Joshua Tucker: The following guest post by political scientists Emilie M. Hafner-Burton (University of California at San Diego) and Susan D. Hyde (Yale University) is part of our ongoing collaboration with political science journals to bring you summaries of recently published work and to make that work available for free download for a period of time. This post is related to an article recently published by Hafner-Burton, Hyde, and Ryan Jablonski in the British Journal of Political Science entitled “When Do Governments Resort to Election Violence?” and which can be freely downloaded here.
Democracy and human rights are supposed to go hand in hand. International law establishes that the authority to govern should be based on the will of people to express themselves through genuine elections. In fact, all but a few governments in the world now organize regular elections for national office. Yet the reality is that elections are sometimes violent and dangerous events, and the government is often to blame for instigating a cycle of election violence. In order to stay in power while facing electoral challenges, some governments resort to physical violence and intimidation against citizens, opposition candidates and political parties. Some governments use violence before the election to win; others use violence after the election to put down peaceful post-election protests.
There are lots of examples. Election violence has worked well for the ruling New Azerbaijan Party, which routinely arrests journalists and activists, tries to prevent the opposition from campaigning and sends security forces to beat people who dare to protest election results. It worked in Iran, when — a few years ago — the ruling government violently put down mass protests sparked by the presidential election; many people were killed. And violence is commonplace in Bangladesh, where general elections are routinely marred by extreme violence on the part of the government and opposition parties. The conventional wisdom is that leaders resort to violence because it helps them win them elections and — afterwards — to stay in office if the election results are challenged by popular protest. Yet not all leaders who have the means and the motivation to use election violence actually do so. History shows a tremendous amount of variation in when and where leaders use such tactics. Why do leaders sometimes resort to election violence and sometimes exercise restraint?
Our research, co-authored with Ryan Jablonski (and temporarily ungated in the British Journal of Political Science), suggests a relatively simple answer. Leaders are more likely to crack down when they think an election might unseat them (or their party) from power and they face few constraints on their authority and so have reason to believe they can get away with violence. The most repressive and least democratic regimes in the world have no need for election violence. In North Korea, real electoral competition has historically been impossible, and election-specific violence is unnecessary to ensure a favorable election outcome. No opposition candidates ever appear on the ballot, so the risk of losing an election is non-existent. In other places, the government may face an electoral threat but does not respond with violence because leaders are more likely to be held accountable. When judiciaries become more independent of the executive office, or when other checks on government power develop, election violence becomes less likely even when a leader or party’s position in power is seriously threatened.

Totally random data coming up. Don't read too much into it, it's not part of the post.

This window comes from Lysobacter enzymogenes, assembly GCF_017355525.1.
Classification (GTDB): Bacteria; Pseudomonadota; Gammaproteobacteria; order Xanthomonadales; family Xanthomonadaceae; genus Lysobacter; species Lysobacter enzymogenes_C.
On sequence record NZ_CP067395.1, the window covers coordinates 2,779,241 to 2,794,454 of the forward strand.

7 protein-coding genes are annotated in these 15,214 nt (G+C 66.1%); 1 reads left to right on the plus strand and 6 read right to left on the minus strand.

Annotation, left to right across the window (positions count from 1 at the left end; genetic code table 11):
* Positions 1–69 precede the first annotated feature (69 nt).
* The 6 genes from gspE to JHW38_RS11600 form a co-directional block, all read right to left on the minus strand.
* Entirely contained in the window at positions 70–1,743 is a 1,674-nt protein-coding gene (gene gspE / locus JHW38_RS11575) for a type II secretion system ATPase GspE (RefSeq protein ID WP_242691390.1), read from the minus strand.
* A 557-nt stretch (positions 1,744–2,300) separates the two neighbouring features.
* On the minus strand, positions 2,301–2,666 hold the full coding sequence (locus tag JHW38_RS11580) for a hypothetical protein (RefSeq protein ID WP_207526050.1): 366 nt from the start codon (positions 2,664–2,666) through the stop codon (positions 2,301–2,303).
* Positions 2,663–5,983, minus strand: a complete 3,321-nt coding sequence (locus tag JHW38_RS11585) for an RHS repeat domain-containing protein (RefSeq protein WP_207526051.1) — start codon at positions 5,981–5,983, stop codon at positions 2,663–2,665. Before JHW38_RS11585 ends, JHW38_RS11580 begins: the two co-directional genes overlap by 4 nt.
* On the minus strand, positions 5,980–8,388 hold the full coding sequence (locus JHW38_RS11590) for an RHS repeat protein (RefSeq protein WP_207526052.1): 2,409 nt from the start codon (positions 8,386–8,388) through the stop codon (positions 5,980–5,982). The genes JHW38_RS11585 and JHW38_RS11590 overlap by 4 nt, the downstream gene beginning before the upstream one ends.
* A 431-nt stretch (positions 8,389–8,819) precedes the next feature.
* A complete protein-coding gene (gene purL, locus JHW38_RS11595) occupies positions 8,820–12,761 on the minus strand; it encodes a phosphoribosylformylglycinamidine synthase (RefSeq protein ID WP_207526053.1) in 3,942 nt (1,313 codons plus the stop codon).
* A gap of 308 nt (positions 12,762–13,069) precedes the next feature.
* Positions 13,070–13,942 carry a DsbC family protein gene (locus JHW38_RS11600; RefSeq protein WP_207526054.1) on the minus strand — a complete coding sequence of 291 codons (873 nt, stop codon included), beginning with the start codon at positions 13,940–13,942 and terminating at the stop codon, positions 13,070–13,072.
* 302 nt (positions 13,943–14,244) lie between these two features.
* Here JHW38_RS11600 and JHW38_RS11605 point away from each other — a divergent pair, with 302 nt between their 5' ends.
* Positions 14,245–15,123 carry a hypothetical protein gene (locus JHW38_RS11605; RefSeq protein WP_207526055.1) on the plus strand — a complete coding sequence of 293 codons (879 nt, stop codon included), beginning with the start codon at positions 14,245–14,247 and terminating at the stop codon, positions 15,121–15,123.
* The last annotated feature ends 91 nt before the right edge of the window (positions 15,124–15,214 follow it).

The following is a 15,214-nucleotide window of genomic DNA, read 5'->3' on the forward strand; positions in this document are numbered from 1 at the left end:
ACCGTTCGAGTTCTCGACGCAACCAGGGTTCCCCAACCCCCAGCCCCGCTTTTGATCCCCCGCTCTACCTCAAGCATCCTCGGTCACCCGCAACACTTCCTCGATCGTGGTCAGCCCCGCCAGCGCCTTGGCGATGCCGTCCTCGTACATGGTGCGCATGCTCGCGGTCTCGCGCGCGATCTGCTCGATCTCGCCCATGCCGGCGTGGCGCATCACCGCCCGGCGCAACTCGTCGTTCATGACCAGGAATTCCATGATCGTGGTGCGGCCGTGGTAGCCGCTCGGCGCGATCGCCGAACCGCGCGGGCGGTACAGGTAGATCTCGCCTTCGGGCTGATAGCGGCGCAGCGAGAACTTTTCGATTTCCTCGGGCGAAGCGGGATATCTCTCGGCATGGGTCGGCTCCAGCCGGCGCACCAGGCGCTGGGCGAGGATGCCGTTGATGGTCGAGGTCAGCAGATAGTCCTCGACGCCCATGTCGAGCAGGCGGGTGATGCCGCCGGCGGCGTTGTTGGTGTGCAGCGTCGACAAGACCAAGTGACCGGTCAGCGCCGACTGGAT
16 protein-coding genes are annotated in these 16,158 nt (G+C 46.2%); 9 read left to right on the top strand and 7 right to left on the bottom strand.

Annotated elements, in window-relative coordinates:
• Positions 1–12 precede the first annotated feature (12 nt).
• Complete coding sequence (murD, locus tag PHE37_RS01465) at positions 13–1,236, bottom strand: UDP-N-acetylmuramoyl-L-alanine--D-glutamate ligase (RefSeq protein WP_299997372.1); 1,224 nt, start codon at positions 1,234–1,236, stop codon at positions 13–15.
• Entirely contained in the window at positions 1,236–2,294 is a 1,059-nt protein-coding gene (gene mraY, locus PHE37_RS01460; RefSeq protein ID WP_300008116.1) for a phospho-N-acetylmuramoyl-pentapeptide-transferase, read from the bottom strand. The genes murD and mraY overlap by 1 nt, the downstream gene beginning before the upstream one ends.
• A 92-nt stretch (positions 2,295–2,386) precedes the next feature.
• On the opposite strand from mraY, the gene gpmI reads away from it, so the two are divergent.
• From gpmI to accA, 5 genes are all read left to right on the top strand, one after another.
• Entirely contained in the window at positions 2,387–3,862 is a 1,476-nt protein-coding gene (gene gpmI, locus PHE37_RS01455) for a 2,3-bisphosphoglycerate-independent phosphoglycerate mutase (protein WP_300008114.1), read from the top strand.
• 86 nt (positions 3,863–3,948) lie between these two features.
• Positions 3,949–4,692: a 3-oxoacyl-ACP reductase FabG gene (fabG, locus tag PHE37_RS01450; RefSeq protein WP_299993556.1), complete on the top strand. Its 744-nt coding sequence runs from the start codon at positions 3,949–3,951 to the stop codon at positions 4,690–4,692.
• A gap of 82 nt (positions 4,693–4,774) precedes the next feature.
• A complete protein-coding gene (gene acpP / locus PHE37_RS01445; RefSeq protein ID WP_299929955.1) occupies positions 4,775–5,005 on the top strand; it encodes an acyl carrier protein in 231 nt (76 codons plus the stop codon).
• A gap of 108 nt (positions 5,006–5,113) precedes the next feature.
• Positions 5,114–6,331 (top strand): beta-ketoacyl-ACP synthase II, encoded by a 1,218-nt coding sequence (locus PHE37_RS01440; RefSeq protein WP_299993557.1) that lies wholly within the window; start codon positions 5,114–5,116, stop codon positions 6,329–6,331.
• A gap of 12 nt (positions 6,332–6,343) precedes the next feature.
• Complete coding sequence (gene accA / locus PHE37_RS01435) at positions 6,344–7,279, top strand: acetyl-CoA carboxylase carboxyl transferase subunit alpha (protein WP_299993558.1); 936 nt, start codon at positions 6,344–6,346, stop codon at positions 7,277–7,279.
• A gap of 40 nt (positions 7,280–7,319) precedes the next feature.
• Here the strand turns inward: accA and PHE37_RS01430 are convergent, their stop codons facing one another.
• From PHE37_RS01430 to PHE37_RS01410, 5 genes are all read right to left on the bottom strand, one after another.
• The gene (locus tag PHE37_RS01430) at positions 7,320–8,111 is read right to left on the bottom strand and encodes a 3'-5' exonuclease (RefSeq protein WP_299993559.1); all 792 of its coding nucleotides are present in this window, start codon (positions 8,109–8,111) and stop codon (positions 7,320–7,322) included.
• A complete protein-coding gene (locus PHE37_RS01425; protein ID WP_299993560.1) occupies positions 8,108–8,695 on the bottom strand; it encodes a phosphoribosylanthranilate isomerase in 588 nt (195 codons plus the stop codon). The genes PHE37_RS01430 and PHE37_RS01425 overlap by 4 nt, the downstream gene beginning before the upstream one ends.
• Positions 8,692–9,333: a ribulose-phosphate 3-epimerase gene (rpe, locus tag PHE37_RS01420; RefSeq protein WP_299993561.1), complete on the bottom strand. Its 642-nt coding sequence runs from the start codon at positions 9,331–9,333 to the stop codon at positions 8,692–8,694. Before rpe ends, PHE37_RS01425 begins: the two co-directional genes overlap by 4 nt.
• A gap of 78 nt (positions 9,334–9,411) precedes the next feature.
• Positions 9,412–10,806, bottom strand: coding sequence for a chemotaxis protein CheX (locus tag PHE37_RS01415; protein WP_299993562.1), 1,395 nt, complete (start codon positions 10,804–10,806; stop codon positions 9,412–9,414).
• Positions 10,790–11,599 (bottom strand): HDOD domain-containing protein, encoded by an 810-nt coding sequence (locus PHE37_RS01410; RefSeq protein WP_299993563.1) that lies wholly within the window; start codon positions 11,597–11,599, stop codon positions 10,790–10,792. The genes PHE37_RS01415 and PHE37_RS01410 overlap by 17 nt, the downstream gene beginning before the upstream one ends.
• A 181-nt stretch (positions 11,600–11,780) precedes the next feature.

Although it may seem obvious to say that leaders use election violence as a way to fend off threats to their power, it is not at all obvious how to identify these threats before the violence breaks out. When do leaders feel threatened by elections? And when do they feel immune to punishment? There is no direct way to measure what’s going on inside the head of leaders like President Mugabe of Zimbabwe when he faces elections or their aftermath—for instance, whether he worries about losing or is confident of a genuine victory. But there are clues. One clue comes from the existence and content of public opinion polling about the election. In the period leading up to the election, some leaders can get information about their popularity from credible public opinion polls. A surprising 62 percent of elections in our study (from 1981-2004) had them. Such polls are one way to gauge whether or not a leader faces an electoral threat. Another clue can be found in candidates’ pre-election statements about whether they expect to win. Looking to history, these clues seem to have predictive power. Among leaders that had few constraints on their authority, those that were uncertain about their own victory were significantly more likely to use violence leading up to an election than leaders who appeared confident they would win.
These findings have some important implications. Countries that are most likely to experience election violence are precisely those places in which the government feels threatened by its opposition. Although repression is clearly detrimental to democracy in the short term, competition is important for democracy. If our analysis is correct, then election violence may be a symptom of a threatened and potentially weakening incumbent government rather than a sign that democratization – and future protection for human rights – is doomed.